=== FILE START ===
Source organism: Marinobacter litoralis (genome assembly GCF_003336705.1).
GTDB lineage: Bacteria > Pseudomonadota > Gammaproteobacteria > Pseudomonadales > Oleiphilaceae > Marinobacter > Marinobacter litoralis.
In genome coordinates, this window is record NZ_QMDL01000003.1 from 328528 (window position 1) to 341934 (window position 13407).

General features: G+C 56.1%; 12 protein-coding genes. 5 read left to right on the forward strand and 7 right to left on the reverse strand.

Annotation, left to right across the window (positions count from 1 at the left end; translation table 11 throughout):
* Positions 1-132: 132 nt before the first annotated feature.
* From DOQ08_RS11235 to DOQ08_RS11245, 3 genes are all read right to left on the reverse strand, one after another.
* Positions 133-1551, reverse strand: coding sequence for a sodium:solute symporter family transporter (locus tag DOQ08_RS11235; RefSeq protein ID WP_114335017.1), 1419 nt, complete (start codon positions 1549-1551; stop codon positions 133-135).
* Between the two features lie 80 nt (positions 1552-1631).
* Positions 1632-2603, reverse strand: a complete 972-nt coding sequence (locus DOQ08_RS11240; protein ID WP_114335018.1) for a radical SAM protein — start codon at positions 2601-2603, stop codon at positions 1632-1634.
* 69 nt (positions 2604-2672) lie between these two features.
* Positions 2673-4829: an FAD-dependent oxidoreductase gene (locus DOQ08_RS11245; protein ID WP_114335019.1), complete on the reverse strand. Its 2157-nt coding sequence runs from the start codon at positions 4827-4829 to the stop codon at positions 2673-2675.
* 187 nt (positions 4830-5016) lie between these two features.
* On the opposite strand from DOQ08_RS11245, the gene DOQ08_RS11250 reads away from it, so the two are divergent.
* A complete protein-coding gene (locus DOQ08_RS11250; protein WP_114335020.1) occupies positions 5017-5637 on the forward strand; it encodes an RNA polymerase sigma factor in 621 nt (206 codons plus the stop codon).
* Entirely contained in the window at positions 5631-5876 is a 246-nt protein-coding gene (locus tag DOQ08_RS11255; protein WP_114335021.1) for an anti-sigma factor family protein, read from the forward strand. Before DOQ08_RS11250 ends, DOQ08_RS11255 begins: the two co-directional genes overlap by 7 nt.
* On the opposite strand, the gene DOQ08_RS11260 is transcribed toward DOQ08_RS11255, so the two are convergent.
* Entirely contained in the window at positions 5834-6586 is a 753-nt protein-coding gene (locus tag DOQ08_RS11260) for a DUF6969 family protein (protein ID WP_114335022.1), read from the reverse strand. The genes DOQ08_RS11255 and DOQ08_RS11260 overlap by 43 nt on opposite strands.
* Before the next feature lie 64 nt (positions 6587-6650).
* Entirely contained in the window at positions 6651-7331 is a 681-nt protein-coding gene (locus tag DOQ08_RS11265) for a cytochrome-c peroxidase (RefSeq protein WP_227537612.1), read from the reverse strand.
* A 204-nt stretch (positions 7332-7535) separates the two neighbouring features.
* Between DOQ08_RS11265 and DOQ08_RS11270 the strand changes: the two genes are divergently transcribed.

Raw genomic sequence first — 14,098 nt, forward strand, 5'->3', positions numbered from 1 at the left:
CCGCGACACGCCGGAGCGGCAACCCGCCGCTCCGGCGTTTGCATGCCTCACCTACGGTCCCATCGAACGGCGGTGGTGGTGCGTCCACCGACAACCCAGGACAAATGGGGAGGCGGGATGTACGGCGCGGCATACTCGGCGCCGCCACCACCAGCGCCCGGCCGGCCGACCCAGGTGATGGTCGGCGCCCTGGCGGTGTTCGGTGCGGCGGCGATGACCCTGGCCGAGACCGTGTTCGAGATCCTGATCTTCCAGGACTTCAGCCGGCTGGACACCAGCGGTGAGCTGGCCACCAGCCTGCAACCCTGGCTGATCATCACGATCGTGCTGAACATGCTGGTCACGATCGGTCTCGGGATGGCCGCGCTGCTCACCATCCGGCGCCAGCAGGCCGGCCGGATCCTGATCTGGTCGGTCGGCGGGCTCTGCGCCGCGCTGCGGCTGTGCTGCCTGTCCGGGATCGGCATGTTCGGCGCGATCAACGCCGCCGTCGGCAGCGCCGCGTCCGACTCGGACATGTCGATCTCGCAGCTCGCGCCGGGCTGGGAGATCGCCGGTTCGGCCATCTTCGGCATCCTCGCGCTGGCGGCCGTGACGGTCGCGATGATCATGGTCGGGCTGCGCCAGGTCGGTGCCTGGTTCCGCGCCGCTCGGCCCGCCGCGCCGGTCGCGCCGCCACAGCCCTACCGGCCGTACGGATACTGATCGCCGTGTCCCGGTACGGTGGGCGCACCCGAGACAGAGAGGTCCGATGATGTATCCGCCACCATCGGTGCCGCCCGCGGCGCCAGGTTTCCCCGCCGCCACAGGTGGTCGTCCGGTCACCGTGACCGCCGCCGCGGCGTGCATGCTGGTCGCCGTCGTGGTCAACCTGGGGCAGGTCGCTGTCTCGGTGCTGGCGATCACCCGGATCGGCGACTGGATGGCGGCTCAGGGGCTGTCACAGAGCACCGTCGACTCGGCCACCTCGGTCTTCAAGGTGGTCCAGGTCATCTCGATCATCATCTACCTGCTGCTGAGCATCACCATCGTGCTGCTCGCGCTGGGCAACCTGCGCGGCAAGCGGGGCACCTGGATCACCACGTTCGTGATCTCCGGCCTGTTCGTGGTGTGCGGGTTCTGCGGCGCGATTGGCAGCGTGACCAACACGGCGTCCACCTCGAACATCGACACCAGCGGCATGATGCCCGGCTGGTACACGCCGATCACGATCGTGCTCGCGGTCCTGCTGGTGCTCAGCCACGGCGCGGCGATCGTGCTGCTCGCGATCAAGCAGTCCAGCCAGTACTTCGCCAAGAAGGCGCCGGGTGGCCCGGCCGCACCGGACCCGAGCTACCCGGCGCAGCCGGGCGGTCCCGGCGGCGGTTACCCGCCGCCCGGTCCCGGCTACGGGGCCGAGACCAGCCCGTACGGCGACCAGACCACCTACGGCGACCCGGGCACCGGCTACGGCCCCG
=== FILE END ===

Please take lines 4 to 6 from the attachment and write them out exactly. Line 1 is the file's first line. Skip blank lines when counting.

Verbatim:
General features: G+C 56.1%; 12 protein-coding genes. 5 read left to right on the forward strand and 7 right to left on the reverse strand.

Annotation, left to right across the window (positions count from 1 at the left end; translation table 11 throughout):
* Positions 1-132: 132 nt before the first annotated feature.